‘Since 2016, `Iolani School has worked together to create the ultimate #WasteLessFeedMore environment
Nearly three years ago, `Iolani School’s student-run Global Issues Network (GIN) Club did NOT bite off more than it could chew. For the club’s dedication to its mission, Aloha Harvest remains extremely grateful.
GIN decided to take on the problem of food waste in Hawaii and see what `Iolani could do to help. Aided by Sodexo GM Kevin Wada, Sullivan Center Director Allison Blankenship and GIN Director Debbie Millikan, who is also `Iolani’s Sustainability Coordinator, the group has made a significant dent in the school’s waste.
In the last school year, `Iolani donated some 1,100 pounds of excess food to Aloha Harvest. Previously much of it would have gone to Ecofeed, which sends leftovers to pig farmers. The rest would have ended up in the trash.
“I think the best part of our connection with Aloha Harvest is the fact that we were able to learn about the relationship between food waste and food insecurity in Hawaii by realizing that there is an excessive amount of food being wasted every day, yet one in seven residents in Hawaii don’t have enough to eat,” said one GIN club member. “Aloha Harvest became a bridge for `Iolani students and the Global Issues Network Club to learn about this reality, and we began to ask deeper questions about our society and government. I am so grateful for the existence of an organization like Aloha Harvest, which has allowed us to think more critically about the world.”
The students began their mission by breaking down the problem as if they were in a math class. They conducted food audits at the school, measuring the amount of food being wasted.
They found most of the waste came from catered events such as food drives and the annual `Iolani Fair, as opposed to daily meals.
“As an educator, the most important part of this partnership is having students feel empowered to make a difference …,” Millikan says. “The process of asking questions, using science and data to find answers and seeking relevant solutions to a very real problem is greatly empowering.”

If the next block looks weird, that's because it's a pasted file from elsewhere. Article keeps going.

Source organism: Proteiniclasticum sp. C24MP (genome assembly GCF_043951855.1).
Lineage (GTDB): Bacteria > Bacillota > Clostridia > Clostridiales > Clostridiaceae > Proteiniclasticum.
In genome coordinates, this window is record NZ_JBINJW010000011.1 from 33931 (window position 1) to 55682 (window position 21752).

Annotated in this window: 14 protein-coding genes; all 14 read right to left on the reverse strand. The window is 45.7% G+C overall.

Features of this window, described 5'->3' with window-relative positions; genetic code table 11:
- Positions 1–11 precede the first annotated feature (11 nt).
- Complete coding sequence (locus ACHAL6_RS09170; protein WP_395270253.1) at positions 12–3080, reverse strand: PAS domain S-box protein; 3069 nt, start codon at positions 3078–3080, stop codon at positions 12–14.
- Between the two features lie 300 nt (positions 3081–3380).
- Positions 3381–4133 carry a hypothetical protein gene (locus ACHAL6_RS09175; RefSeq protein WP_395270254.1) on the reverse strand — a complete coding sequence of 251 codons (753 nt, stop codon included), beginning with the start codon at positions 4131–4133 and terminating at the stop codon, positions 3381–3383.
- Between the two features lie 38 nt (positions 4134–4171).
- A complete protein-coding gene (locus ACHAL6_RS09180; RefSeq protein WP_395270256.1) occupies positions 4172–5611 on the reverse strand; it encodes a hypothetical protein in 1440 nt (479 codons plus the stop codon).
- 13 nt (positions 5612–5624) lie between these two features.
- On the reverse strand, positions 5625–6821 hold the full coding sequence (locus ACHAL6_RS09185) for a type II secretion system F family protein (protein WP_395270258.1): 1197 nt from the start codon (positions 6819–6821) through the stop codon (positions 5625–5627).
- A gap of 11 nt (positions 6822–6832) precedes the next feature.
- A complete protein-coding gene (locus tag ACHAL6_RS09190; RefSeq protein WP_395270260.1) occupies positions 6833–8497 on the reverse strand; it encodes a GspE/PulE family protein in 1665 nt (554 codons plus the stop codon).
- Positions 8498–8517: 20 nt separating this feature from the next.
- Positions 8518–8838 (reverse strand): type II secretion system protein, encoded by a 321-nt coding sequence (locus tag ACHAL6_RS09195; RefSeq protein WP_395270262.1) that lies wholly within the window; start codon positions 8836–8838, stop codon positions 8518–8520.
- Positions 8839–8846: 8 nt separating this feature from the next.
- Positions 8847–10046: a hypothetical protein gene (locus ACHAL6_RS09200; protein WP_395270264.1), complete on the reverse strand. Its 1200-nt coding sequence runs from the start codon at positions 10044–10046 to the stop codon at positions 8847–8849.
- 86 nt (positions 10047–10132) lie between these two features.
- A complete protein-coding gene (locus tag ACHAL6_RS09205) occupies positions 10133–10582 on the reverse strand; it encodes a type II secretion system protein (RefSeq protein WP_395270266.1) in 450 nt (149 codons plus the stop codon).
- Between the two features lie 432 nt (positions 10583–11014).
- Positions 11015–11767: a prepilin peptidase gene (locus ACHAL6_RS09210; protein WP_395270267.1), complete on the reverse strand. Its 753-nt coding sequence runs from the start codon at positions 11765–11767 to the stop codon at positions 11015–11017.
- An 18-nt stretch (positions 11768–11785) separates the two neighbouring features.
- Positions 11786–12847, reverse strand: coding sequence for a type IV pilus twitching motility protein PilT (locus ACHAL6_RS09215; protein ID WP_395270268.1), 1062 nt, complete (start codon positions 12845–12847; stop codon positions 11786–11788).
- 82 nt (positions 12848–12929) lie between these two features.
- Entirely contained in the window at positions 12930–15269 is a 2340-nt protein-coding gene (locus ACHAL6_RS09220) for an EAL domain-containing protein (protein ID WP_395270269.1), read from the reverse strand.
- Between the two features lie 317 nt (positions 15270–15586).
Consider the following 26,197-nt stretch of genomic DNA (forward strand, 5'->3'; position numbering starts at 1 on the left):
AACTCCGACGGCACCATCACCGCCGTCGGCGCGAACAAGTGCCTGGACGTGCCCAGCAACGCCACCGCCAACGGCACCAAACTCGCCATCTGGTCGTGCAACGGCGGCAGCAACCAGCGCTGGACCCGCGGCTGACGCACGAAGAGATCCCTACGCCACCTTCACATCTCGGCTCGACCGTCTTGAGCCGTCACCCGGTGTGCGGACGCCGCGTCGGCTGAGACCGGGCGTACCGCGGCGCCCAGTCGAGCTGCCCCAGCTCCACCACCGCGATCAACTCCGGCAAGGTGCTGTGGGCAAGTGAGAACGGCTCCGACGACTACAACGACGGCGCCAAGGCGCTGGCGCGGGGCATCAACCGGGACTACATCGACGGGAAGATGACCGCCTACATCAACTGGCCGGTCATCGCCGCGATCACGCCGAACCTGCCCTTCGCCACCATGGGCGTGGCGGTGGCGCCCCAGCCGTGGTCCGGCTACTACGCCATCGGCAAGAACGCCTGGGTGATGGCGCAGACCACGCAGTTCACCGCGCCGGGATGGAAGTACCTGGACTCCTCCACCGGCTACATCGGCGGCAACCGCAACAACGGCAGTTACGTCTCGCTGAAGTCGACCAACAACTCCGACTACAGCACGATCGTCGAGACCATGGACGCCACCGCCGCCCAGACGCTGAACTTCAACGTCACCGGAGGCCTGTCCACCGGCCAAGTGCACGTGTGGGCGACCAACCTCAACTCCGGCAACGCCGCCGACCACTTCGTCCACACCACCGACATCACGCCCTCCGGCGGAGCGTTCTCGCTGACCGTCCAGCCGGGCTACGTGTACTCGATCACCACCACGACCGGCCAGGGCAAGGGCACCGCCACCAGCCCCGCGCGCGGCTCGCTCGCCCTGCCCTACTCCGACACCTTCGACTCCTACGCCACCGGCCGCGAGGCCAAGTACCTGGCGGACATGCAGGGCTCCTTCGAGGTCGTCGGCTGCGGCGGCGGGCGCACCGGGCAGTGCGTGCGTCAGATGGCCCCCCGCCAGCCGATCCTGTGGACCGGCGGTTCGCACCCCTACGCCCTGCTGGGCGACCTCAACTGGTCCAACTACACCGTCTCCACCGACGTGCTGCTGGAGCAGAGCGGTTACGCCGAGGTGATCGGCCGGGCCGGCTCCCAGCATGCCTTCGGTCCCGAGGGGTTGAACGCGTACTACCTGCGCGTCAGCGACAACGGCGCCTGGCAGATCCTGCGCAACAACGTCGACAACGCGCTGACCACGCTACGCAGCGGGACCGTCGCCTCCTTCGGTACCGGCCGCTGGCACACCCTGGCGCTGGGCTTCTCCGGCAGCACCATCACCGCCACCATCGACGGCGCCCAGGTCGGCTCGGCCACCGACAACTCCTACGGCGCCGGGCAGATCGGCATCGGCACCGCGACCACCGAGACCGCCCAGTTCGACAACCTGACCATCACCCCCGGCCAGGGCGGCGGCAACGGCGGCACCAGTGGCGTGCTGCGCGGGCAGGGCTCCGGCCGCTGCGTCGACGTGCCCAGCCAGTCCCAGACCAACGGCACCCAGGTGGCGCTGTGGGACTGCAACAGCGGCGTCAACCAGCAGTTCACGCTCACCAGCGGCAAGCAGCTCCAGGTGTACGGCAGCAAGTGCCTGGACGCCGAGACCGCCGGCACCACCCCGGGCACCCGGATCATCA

After the audit, the students hooked up with Sodexo, their school’s food provider. According to Wada, about once a month he calls on Aloha Harvest to send its refrigerated trucks to the school after a large event. The trucks pick up perfectly good food, such as pasta, rice, salad, noodles, fruit, entrees and desserts, and take it to places that truly need it.
“For us, it doesn’t take that much work at all,” says Wada, who has been at `Iolani 11 years. “We make sure we cool leftovers properly, then I make the call to Aloha Harvest for pick up. Aloha Harvest will coordinate a time for the pickup and we assist in loading their trucks.”
It has become a win-win situation for `Iolani, Aloha Harvest and the people who need food most. It has also become a learning experience.
“For me, personally, I would say that the most important part of this partnership is that both `Iolani School and Aloha Harvest are gaining something,” one GIN club member says. “Not only is `Iolani able to donate food that we otherwise would have thrown away, we have the opportunity to educate students about food waste, hunger, and poverty in our community and break the stigma about food insecurity and waste.
“From Aloha Harvest’s perspective, I think the organization is able to gain more food, but it’s also able to expand awareness about the non-profit’s mission and goals. This partnership has created a symbiotic relationship between two groups that previously were completely unrelated.”